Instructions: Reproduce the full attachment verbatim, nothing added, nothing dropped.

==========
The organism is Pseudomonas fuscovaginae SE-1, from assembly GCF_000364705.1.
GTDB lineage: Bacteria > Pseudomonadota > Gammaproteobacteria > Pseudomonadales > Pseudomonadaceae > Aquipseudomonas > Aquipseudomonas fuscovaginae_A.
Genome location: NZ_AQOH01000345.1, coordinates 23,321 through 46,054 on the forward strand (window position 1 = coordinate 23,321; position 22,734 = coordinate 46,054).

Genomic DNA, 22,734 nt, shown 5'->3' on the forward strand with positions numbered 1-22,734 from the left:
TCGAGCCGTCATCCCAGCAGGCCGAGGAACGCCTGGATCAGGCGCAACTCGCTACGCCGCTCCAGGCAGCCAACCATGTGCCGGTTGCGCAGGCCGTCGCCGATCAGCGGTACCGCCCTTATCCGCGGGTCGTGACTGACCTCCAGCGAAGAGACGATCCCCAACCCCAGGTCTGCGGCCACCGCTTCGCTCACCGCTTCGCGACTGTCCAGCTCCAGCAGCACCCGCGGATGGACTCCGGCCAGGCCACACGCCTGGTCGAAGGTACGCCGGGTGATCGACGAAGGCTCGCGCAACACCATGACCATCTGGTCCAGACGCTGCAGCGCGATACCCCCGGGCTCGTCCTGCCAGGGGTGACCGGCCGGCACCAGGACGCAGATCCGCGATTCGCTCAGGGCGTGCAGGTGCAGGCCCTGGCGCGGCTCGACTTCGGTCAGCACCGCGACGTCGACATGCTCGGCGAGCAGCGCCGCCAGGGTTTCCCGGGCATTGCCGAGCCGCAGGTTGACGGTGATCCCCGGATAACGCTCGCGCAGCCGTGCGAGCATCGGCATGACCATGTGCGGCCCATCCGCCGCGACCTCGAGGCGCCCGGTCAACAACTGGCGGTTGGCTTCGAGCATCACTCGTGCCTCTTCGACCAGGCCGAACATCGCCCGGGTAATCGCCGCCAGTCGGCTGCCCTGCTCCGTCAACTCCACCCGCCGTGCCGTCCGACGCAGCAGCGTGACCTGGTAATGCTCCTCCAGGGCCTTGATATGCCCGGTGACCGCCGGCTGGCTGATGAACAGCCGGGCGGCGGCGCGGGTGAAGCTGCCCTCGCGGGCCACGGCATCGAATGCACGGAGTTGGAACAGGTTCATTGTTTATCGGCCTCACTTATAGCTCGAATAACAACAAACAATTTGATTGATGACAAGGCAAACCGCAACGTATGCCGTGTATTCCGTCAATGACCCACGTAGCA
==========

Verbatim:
The organism is Pseudomonas fuscovaginae SE-1, from assembly GCF_000364705.1.
GTDB lineage: Bacteria > Pseudomonadota > Gammaproteobacteria > Pseudomonadales > Pseudomonadaceae > Aquipseudomonas > Aquipseudomonas fuscovaginae_A.
Genome location: NZ_AQOH01000345.1, coordinates 23,321 through 46,054 on the forward strand (window position 1 = coordinate 23,321; position 22,734 = coordinate 46,054).

Genomic DNA, 22,734 nt, shown 5'->3' on the forward strand with positions numbered 1-22,734 from the left:
TCGAGCCGTCATCCCAGCAGGCCGAGGAACGCCTGGATCAGGCGCAACTCGCTACGCCGCTCCAGGCAGCCAACCATGTGCCGGTTGCGCAGGCCGTCGCCGATCAGCGGTACCGCCCTTATCCGCGGGTCGTGACTGACCTCCAGCGAAGAGACGATCCCCAACCCCAGGTCTGCGGCCACCGCTTCGCTCACCGCTTCGCGACTGTCCAGCTCCAGCAGCACCCGCGGATGGACTCCGGCCAGGCCACACGCCTGGTCGAAGGTACGCCGGGTGATCGACGAAGGCTCGCGCAACACCATGACCATCTGGTCCAGACGCTGCAGCGCGATACCCCCGGGCTCGTCCTGCCAGGGGTGACCGGCCGGCACCAGGACGCAGATCCGCGATTCGCTCAGGGCGTGCAGGTGCAGGCCCTGGCGCGGCTCGACTTCGGTCAGCACCGCGACGTCGACATGCTCGGCGAGCAGCGCCGCCAGGGTTTCCCGGGCATTGCCGAGCCGCAGGTTGACGGTGATCCCCGGATAACGCTCGCGCAGCCGTGCGAGCATCGGCATGACCATGTGCGGCCCATCCGCCGCGACCTCGAGGCGCCCGGTCAACAACTGGCGGTTGGCTTCGAGCATCACTCGTGCCTCTTCGACCAGGCCGAACATCGCCCGGGTAATCGCCGCCAGTCGGCTGCCCTGCTCCGTCAACTCCACCCGCCGTGCCGTCCGACGCAGCAGCGTGACCTGGTAATGCTCCTCCAGGGCCTTGATATGCCCGGTGACCGCCGGCTGGCTGATGAACAGCCGGGCGGCGGCGCGGGTGAAGCTGCCCTCGCGGGCCACGGCATCGAATGCACGGAGTTGGAACAGGTTCATTGTTTATCGGCCTCACTTATAGCTCGAATAACAACAAACAATTTGATTGATGACAAGGCAAACCGCAACGTATGCCGTGTATTCCGTCAATGACCCACGTAGCA